AIPAC has apparently been good for Israel. On his last trip to the US, Israel’s Prime Minister Olmert publicly thanked the US for the destruction of Iraq (the neoconservatives would have called it “creative destruction”), and then unambiguously pointed the finger in Iran’s direction. Nobody had the patriotic courage to raise the obvious question: attacking Iran may be good for Israel, but is it good for the US? And, is there conflict of interest at work?

BADRUDDIN KHAN lives in San Francisco. He can be reached at: bkhan@hotmail.com

 

 

More articles by:
Weekend Edition
June 22, 2018
Friday - Sunday
Karl Grossman
Star Wars Redux: Trump’s Space Force
Andrew Levine
Strange Bedfellows
Jeffrey St. Clair
Intolerable Opinions in an Intolerant Time
Paul Street
None of Us are Free, One of Us is Chained
Edward Curtin
Slow Suicide and the Abandonment of the World
Celina Stien-della Croce
The ‘Soft Coup’ and the Attack on the Brazilian People 
James Bovard
Pro-War Media Deserve Slamming, Not Sainthood
Louisa Willcox
My Friend Margot Kidder: Sharing a Love of Dogs, the Wild, and Speaking Truth to Power
David Rosen
Trump’s War on Sex
Mir Alikhan
Trump, North Korea, and the Death of IR Theory
Christopher Jones
Neoliberalism, Pipelines, and Canadian Political Economy
Barbara Nimri Aziz
Why is Tariq Ramadan Imprisoned?
Robert Fantina
MAGA, Trump Style
Linn Washington Jr.
Justice System Abuses Mothers with No Apologies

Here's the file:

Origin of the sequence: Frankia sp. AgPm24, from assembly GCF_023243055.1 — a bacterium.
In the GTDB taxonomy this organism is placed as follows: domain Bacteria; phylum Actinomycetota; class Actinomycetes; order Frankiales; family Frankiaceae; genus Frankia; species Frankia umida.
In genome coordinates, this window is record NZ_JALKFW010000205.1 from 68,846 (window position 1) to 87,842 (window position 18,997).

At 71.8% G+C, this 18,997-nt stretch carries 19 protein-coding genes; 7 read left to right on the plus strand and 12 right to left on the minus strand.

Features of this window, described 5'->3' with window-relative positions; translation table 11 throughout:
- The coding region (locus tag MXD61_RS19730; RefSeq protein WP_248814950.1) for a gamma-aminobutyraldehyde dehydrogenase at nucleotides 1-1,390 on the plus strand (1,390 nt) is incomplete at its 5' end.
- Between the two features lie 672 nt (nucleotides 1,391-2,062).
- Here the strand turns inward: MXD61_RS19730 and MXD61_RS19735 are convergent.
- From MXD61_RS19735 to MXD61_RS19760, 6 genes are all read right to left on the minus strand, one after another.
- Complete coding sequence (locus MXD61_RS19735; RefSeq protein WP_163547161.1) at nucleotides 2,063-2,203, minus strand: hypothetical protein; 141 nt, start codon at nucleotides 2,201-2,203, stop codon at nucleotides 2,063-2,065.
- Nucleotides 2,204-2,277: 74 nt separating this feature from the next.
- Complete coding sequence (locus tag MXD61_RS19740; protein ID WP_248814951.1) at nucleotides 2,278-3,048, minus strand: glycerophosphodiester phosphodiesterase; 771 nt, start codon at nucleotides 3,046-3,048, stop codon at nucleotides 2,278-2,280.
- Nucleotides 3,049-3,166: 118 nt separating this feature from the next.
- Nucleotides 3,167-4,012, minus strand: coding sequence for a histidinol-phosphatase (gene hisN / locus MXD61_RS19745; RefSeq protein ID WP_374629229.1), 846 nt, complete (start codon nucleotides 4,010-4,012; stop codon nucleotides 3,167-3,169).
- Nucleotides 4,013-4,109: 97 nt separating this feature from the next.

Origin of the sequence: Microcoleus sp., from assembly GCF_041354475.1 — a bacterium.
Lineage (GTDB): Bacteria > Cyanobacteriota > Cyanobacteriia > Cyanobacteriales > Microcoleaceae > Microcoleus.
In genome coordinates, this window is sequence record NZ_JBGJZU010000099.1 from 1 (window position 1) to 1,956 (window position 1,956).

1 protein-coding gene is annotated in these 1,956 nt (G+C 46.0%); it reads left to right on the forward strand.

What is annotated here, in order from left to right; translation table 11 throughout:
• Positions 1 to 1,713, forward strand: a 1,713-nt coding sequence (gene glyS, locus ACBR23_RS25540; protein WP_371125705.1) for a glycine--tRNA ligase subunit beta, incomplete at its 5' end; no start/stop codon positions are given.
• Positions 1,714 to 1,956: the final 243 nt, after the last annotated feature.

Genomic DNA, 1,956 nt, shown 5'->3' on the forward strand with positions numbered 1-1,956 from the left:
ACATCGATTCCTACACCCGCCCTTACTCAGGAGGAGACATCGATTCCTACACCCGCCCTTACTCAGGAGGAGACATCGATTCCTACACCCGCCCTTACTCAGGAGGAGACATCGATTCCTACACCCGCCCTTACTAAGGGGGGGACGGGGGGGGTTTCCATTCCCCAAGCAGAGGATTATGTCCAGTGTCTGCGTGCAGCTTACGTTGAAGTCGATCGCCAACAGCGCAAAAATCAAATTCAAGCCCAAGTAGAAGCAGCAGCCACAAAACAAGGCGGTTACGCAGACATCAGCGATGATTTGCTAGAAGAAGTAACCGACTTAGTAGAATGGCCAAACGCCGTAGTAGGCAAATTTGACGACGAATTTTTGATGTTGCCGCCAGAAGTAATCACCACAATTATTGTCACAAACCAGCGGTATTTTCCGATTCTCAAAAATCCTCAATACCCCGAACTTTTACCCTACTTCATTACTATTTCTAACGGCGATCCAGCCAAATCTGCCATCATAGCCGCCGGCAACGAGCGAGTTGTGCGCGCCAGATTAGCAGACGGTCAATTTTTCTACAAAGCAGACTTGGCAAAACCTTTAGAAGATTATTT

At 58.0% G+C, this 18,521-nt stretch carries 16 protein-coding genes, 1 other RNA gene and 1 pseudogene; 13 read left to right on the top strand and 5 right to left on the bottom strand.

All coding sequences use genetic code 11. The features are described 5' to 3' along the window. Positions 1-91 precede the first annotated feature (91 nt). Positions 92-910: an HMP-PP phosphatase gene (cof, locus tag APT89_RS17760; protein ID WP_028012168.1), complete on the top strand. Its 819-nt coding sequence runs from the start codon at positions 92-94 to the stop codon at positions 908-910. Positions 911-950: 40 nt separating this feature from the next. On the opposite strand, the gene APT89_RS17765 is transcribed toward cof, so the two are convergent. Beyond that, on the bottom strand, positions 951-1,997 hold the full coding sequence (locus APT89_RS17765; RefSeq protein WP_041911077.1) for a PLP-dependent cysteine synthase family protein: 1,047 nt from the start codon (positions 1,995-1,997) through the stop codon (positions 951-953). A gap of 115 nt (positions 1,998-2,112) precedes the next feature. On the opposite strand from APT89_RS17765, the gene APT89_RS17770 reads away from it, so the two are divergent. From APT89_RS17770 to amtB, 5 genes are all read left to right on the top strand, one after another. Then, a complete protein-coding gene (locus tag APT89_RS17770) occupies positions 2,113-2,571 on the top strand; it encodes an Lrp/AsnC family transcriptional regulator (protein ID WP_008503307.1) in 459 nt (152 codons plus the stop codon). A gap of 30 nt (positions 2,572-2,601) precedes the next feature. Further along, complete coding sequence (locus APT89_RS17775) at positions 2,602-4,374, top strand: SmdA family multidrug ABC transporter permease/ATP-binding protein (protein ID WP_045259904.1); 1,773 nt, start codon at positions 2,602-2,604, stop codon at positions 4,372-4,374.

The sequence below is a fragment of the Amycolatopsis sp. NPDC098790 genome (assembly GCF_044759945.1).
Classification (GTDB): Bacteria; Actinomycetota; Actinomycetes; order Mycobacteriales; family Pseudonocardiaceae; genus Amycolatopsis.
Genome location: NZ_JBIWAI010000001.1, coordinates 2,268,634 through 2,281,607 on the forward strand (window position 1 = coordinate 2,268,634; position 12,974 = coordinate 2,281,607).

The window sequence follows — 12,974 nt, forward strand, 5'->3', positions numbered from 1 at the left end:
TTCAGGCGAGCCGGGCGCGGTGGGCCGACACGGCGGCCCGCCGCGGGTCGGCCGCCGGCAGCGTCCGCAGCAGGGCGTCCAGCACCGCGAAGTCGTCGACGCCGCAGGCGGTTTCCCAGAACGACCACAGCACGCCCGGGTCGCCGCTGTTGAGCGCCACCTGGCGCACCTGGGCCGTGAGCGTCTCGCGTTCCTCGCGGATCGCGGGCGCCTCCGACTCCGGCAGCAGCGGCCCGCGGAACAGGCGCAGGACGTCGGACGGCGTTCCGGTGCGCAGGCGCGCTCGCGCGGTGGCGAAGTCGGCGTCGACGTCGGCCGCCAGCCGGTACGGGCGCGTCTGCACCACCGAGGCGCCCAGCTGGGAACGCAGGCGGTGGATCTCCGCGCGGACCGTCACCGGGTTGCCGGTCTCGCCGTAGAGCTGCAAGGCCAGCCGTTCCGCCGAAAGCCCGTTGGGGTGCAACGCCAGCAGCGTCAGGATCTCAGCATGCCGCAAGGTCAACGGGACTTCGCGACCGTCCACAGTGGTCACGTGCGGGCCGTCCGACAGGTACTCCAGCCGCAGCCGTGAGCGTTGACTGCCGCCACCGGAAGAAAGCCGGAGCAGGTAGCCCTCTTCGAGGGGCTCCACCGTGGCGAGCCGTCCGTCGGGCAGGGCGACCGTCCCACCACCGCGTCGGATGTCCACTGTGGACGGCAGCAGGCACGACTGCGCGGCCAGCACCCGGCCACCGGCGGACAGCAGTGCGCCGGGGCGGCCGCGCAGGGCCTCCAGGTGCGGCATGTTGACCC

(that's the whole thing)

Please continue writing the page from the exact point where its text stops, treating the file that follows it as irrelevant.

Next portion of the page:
Martha Rosenberg
Questions About a Popular Antibiotic Class
Ida Audeh
A Watershed Moment in Palestinian History: Interview with Jamal Juma’
Edward Hunt
The Afghan War is Killing More People Than Ever
Geoff Dutton
Electrocuting Oral Tradition
Don Fitz
When Cuban Polyclinics Were Born
Ramzy Baroud
End the Wars to Halt the Refugee Crisis
Ralph Nader
The Unsurpassed Power trip by an Insuperable Control Freak
Lara Merling
The Pain of Puerto Ricans is a Profit Source for Creditors
James Jordan
Struggle and Defiance at Colombia’s Feast of Pestilence
Tamara Pearson
Indifference to a Hellish World
Kathy Kelly
Hungering for Nuclear Disarmament
Jessicah Pierre
Celebrating the End of Slavery, With One Big Asterisk
Rohullah Naderi
The Ever-Shrinking Space for Hazara Ethnic Group
Binoy Kampmark
Leaving the UN Human Rights Council
Nomi Prins 
How Trump’s Trade Wars Could Lead to a Great Depression
Robert Fisk
Can Former Lebanese MP Mustafa Alloush Turn Even the Coldest of Middle Eastern Sceptics into an Optimist?
Franklin Lamb
Could “Tough Love” Salvage Lebanon?
George Ochenski
Why Wild Horse Island is Still Wild
Ann Garrison
Nikki Haley: Damn the UNHRC and the Rest of You Too
Jonah Raskin
What’s Hippie Food? A Culinary Quest for the Real Deal
Raouf Halaby
Give It Up, Ya Mahmoud
Brian Wakamo
We Subsidize the Wrong Kind of Agriculture
Patrick Higgins
Children in Cages Create Glimmers of the Moral Reserve
Patrick Bobilin
What Does Optimism Look Like Now?
Don Qaswa
A Reduction of Economic Warfare and Bombing Might Help 
Robin Carver
Why We Still Need Pride Parades
Jill Richardson
Immigrant Kids are Suffering From Trauma That Will Last for Years
Thomas Mountain
USA’s “Soft” Coup in Ethiopia?
Jim Hightower
Big Oil’s Man in Foreign Policy
Louis Proyect
Civilization and Its Absence
David Yearsley
Midsummer Music Even the Nazis Couldn’t Stamp Out
FacebookTwitterGoogle+RedditEmail